27.27 Records / Believe (label)
02 February 2018 (released)
02 February 2018
John Bramwell finds acoustic comfort on debut album, Leave Alone The Empty Spaces.
This may be Bramwell’s debut under his real name but, it’s certainly not his first time round the block. Music fans may be familiar with his critically appreciated mini LP you, Me and the Alarm Clock, under previous stage name Johnny Dangerously. He has also served as lead vocalist for the band I Am Kloot.
The name may have changed, but a focus on melodic acoustics and sharp lyricism remains on Leave Alone the Empty Spaces.
The record seeks to intrigue, with a piano organ instrumental opening. While sounding nothing like the rest of the tunes, ‘A Field Full of Secrets’ still proves to be a tantalising invitation into Bramwell’s world.
The prelude sets the stage for the listener, ensuring they’re ready to embrace John's poetic pondering.
One of the great things about this album is its acoustic simplicity. Slow tranquil guitar permeates the tracks as the listening experience breezes by.
With his warm vocals rounding off the peaceful mood, Bramwell sings about savouring the little time we have on this fair planet (‘Times Arrow’), letting go of the baggage of cynical indifference, (‘From The Shore’), and time spent just shooting the breeze (‘The Whipperwill’).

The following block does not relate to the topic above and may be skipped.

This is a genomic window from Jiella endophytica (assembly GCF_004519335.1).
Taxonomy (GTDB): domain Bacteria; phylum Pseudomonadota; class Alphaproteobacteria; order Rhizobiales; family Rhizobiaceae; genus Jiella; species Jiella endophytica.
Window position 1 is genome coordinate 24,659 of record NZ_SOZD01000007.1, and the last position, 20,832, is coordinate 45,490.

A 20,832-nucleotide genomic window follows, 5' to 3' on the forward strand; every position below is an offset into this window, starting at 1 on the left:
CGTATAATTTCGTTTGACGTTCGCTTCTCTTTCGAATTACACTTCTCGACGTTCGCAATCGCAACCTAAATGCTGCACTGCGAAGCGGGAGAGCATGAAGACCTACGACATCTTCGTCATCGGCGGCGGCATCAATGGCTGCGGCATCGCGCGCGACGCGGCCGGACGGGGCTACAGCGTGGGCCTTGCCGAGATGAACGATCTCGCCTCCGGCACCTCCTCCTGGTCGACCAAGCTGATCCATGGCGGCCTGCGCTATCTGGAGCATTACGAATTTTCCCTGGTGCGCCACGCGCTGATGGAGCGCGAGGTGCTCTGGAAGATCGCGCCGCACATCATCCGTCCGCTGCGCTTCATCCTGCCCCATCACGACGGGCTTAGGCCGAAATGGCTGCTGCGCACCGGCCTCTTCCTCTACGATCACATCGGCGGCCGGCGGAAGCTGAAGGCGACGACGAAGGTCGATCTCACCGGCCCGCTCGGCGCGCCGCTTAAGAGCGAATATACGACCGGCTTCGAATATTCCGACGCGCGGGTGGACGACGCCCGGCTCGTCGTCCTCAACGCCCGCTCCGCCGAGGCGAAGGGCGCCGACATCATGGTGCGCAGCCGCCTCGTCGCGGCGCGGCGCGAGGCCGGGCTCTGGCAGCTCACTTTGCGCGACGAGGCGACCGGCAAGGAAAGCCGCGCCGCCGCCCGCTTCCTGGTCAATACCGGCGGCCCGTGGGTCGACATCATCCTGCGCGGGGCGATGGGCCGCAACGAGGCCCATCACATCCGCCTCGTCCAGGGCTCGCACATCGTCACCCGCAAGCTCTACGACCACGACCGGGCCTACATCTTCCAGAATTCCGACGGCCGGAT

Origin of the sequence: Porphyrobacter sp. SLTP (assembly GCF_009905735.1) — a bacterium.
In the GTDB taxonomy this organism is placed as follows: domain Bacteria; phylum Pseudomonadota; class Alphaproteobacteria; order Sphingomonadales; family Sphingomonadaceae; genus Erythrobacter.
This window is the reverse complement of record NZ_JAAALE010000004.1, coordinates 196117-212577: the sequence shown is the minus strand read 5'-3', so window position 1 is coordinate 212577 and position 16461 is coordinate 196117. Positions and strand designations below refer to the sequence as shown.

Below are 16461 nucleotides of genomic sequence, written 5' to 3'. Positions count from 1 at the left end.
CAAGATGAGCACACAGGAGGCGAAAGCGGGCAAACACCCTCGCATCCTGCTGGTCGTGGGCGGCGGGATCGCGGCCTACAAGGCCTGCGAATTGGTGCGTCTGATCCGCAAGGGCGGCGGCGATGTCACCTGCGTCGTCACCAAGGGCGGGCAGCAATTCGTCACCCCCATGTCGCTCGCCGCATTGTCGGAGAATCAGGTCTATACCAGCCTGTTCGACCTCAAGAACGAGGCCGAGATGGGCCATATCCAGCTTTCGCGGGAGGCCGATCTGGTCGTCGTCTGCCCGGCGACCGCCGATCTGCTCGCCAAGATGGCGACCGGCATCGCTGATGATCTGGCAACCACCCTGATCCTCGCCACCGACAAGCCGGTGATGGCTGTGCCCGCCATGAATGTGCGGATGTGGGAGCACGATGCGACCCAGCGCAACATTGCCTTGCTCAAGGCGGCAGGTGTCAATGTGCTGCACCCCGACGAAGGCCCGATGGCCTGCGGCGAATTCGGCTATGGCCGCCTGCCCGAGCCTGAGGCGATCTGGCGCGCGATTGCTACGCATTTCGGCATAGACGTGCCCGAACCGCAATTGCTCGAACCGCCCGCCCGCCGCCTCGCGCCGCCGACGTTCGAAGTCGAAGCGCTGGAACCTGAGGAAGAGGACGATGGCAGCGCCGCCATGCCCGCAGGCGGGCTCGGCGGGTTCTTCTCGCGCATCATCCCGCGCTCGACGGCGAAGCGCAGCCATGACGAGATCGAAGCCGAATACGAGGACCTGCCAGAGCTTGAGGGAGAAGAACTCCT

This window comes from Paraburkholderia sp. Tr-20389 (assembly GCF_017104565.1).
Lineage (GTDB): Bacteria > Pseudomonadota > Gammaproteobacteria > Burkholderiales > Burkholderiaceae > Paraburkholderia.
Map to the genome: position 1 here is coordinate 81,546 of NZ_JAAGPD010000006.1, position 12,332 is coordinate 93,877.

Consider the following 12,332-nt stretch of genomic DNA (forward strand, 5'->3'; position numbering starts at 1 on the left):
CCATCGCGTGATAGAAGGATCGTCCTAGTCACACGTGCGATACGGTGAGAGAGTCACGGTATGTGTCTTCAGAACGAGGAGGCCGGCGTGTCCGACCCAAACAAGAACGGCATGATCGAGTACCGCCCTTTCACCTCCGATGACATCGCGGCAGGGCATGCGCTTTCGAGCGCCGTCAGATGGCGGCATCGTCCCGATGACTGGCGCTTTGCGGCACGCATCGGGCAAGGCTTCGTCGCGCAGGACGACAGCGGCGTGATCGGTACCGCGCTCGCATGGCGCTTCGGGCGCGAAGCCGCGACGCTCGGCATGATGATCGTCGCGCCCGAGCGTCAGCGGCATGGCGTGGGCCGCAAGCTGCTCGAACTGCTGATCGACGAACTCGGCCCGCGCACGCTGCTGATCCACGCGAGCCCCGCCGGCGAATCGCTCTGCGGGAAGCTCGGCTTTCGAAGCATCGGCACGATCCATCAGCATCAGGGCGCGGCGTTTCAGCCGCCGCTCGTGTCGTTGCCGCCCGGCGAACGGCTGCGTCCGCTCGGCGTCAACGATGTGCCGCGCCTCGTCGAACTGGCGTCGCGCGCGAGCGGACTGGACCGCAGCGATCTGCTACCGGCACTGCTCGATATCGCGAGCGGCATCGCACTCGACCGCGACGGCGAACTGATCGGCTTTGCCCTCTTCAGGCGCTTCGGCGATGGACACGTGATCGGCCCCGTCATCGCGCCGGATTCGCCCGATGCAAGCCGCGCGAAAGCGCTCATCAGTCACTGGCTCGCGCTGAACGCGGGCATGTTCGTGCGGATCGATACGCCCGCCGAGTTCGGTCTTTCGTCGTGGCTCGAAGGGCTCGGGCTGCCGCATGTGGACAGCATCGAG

Elsewhere, ‘Sat Beneath The Lightning Tree’, showcases the singer’s cheerful intrigue about the mysteries of the world, dreaming big, and living life to the fullest.
The former I Am Kloot front man dreamily offers:
“Can you find a little space for the stars still unbelievable, the moon upon its pedestal sat up in the sky. So let’s take a little walk, we have still a little time, before the money that you save takes possession of your mind”.
At its best the album provides a warm environment with an uplifting poet at its core, who is ready to not only seize the day, but to enjoy it while doing so.
The project is a great listen, but it is a very short one. With just nine songs, listeners might be disappointed to find that this includes the opening instrumental and ‘Tallulah’ which is also sparse on lyrics save for a few sentimental lines about love.
While, these are enjoyable additions, the light on lyric approach is disappointing given that this is where the musician’s strengths lay.
The Englishman, conceptualised the project whilst travelling around the UK, and it seems as if his wanderings have done the trick. Leave Alone The Empty Spaces is a bright and burdenless journey that wants to take you along for the ride.